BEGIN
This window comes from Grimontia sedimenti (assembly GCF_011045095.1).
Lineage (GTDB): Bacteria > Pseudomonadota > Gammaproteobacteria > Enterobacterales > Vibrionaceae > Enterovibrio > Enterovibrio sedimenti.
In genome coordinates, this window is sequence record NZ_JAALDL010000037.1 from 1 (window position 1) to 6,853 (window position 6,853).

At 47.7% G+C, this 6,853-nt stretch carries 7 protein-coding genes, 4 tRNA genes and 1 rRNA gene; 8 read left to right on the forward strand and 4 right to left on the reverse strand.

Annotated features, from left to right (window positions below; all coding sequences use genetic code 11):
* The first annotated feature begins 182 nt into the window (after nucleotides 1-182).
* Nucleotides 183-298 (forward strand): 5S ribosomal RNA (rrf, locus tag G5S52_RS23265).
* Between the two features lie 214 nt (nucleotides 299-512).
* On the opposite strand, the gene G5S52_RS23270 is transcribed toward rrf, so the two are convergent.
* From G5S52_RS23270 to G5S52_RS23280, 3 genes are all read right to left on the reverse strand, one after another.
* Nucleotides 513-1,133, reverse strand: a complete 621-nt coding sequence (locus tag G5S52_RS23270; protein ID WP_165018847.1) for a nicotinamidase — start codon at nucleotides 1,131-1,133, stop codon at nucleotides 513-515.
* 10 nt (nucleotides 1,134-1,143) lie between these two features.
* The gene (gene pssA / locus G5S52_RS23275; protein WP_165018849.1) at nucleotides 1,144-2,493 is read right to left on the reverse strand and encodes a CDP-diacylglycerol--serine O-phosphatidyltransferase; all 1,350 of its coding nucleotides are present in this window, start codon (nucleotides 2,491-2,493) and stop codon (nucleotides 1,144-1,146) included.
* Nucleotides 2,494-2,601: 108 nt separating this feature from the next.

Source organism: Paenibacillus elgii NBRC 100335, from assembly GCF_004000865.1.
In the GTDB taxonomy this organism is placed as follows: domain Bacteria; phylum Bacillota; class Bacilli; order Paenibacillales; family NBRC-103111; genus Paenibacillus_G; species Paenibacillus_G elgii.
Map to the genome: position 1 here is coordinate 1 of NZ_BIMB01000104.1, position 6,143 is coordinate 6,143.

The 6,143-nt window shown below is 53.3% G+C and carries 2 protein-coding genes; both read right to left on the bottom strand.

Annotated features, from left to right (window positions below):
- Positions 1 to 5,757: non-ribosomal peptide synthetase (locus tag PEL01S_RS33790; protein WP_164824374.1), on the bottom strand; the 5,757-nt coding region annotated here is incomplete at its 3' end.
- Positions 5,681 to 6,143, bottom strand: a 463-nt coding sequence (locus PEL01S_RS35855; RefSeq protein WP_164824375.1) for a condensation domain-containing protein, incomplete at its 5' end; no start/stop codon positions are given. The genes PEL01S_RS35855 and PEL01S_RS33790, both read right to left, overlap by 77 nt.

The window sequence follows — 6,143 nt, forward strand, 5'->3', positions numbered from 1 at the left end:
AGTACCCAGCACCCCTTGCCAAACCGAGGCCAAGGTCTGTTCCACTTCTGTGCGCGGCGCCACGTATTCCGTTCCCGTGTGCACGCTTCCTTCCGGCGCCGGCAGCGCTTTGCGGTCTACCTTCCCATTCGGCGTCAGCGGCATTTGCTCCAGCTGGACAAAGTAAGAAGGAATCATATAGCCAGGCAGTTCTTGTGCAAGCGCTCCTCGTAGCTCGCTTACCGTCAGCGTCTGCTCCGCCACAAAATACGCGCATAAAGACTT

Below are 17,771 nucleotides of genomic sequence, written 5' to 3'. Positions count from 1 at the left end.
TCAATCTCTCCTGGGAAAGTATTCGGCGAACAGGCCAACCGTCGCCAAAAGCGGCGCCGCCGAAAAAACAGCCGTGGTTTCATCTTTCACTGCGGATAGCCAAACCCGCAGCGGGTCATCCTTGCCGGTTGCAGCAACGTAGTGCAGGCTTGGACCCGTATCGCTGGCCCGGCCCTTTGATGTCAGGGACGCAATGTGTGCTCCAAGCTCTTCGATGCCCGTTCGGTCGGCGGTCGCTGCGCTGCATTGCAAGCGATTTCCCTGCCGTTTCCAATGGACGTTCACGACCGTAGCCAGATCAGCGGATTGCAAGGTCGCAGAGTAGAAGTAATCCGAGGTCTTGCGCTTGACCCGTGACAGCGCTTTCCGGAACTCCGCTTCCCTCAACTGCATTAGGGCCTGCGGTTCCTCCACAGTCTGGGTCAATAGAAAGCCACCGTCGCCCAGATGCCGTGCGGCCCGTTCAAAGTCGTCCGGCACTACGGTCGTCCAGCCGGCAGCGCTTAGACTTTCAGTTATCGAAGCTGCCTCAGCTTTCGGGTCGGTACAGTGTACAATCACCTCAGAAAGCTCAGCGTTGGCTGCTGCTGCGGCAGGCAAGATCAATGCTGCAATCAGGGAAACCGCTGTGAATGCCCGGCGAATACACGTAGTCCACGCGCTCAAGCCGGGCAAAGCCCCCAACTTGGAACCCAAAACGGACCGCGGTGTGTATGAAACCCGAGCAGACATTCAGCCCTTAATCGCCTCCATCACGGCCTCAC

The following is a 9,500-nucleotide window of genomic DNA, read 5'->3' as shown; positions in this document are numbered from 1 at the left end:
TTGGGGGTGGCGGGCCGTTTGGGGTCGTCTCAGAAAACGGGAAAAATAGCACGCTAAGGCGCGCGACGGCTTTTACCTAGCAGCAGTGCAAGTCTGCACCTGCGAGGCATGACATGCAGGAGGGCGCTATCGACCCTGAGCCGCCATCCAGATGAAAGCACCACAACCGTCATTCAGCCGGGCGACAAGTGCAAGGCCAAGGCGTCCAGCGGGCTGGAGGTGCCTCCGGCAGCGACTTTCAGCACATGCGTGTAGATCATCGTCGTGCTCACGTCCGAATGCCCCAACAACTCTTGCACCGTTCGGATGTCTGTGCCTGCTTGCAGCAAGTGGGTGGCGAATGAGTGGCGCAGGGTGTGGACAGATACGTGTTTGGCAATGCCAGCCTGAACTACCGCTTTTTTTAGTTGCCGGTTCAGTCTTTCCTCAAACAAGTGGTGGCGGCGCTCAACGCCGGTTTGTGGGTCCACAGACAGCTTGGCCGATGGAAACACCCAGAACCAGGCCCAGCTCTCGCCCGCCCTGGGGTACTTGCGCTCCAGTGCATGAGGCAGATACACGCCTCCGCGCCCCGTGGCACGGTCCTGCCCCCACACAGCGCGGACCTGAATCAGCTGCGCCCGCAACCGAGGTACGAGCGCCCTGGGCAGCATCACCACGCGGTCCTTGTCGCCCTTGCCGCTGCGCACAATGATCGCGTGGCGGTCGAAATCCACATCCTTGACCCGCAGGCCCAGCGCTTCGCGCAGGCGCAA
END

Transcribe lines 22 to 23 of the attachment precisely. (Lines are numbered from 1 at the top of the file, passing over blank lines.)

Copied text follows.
The window sequence follows — 6,143 nt, forward strand, 5'->3', positions numbered from 1 at the left end:
AGTACCCAGCACCCCTTGCCAAACCGAGGCCAAGGTCTGTTCCACTTCTGTGCGCGGCGCCACGTATTCCGTTCCCGTGTGCACGCTTCCTTCCGGCGCCGGCAGCGCTTTGCGGTCTACCTTCCCATTCGGCGTCAGCGGCATTTGCTCCAGCTGGACAAAGTAAGAAGGAATCATATAGCCAGGCAGTTCTTGTGCAAGCGCTCCTCGTAGCTCGCTTACCGTCAGCGTCTGCTCCGCCACAAAATACGCGCATAAAGACTT